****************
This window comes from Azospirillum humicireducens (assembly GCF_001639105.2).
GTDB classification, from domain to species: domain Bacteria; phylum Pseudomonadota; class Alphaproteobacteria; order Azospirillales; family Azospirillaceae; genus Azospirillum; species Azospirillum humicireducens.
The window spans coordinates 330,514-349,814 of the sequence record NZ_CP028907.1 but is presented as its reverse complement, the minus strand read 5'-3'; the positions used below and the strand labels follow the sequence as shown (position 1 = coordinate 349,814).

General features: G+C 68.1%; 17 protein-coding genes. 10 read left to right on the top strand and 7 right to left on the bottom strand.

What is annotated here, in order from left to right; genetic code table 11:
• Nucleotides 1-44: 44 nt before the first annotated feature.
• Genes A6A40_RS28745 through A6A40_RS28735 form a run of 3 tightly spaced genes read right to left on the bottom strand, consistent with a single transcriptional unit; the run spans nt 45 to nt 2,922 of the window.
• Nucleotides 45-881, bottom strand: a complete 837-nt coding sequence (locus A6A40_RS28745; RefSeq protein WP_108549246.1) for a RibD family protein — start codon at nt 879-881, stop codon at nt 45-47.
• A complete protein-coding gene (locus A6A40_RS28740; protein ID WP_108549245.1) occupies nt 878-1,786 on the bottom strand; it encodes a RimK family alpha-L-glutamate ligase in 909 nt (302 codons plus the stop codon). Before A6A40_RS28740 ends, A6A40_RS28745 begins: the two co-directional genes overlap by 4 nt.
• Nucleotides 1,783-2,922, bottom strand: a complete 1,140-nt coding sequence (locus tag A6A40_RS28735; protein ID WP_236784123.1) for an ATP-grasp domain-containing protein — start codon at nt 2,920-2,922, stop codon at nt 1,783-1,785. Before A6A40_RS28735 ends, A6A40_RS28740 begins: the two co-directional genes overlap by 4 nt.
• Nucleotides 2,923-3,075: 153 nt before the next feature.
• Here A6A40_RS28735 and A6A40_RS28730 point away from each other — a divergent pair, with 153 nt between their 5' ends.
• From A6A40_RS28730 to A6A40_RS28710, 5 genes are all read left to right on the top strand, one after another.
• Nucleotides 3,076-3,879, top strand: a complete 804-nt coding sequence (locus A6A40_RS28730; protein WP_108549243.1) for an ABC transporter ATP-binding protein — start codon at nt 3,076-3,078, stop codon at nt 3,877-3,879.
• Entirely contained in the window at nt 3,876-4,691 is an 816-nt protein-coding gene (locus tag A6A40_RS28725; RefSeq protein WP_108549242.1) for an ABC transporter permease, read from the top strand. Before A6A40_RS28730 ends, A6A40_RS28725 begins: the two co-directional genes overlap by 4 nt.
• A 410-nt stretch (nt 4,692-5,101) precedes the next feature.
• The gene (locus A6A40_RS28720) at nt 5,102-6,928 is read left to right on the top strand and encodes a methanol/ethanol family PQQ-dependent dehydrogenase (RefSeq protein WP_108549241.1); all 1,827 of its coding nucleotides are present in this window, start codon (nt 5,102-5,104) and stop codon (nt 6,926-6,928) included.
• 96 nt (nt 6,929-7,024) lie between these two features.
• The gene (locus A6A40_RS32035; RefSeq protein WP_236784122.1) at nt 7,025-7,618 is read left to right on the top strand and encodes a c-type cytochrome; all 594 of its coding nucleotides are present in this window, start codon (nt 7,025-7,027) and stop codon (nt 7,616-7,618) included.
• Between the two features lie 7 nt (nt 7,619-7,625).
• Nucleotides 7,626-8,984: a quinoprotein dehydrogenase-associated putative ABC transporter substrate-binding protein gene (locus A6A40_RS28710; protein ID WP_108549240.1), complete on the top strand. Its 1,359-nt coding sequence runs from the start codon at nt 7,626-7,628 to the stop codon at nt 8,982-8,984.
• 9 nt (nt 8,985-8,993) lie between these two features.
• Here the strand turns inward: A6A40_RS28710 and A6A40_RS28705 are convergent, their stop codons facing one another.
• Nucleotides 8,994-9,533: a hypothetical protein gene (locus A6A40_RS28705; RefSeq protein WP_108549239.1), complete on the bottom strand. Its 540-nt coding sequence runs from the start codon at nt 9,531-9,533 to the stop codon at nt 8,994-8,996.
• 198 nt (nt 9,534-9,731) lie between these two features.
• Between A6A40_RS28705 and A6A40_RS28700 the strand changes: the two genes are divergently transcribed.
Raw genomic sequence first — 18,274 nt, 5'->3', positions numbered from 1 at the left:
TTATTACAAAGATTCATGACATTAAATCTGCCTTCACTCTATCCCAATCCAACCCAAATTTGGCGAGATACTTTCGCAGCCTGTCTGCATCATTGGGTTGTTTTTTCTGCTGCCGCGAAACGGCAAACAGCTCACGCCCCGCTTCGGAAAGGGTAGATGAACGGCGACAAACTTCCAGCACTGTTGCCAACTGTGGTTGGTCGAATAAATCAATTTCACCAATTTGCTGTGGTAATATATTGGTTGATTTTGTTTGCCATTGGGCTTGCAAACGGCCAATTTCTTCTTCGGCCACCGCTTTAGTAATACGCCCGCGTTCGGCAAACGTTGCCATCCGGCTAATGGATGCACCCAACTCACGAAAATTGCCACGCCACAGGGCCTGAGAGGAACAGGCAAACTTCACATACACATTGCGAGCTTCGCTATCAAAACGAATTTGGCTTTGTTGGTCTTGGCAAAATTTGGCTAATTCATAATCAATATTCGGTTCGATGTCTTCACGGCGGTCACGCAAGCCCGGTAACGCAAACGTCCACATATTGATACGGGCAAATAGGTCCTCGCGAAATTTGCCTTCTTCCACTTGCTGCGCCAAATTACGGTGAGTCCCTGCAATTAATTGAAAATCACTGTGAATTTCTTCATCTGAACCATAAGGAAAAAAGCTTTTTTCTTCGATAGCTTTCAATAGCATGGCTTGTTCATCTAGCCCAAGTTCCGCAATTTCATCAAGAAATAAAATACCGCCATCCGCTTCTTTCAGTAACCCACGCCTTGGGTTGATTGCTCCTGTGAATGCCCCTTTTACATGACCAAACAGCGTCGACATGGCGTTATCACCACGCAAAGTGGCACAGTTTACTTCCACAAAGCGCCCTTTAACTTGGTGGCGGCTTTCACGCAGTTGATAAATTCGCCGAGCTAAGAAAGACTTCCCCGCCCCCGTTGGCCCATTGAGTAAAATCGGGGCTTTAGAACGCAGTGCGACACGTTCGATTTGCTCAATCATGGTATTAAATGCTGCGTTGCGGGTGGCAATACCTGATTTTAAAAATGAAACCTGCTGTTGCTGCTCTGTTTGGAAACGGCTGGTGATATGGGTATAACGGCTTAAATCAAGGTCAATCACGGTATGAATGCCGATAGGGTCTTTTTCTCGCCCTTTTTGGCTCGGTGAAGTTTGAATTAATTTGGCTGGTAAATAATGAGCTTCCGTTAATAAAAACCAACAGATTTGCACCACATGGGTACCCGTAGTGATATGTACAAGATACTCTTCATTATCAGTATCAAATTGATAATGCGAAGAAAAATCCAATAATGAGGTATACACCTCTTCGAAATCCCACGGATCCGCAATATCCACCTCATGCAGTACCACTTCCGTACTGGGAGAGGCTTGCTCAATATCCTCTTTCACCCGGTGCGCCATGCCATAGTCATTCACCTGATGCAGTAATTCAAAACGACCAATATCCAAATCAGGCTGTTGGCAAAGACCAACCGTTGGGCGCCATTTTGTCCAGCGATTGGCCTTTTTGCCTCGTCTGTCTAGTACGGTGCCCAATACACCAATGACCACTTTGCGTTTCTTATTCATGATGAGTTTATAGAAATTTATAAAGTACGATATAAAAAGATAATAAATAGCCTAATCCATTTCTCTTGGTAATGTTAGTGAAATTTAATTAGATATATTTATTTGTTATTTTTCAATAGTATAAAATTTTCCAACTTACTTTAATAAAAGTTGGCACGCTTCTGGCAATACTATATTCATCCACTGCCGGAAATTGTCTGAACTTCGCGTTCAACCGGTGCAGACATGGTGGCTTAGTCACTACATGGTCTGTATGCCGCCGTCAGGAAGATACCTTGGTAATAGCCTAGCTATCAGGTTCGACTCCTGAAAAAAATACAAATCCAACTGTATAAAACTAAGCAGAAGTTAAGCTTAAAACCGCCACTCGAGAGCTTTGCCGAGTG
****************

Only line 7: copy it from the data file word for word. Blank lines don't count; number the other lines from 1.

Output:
• Genes A6A40_RS28745 through A6A40_RS28735 form a run of 3 tightly spaced genes read right to left on the bottom strand, consistent with a single transcriptional unit; the run spans nt 45 to nt 2,922 of the window.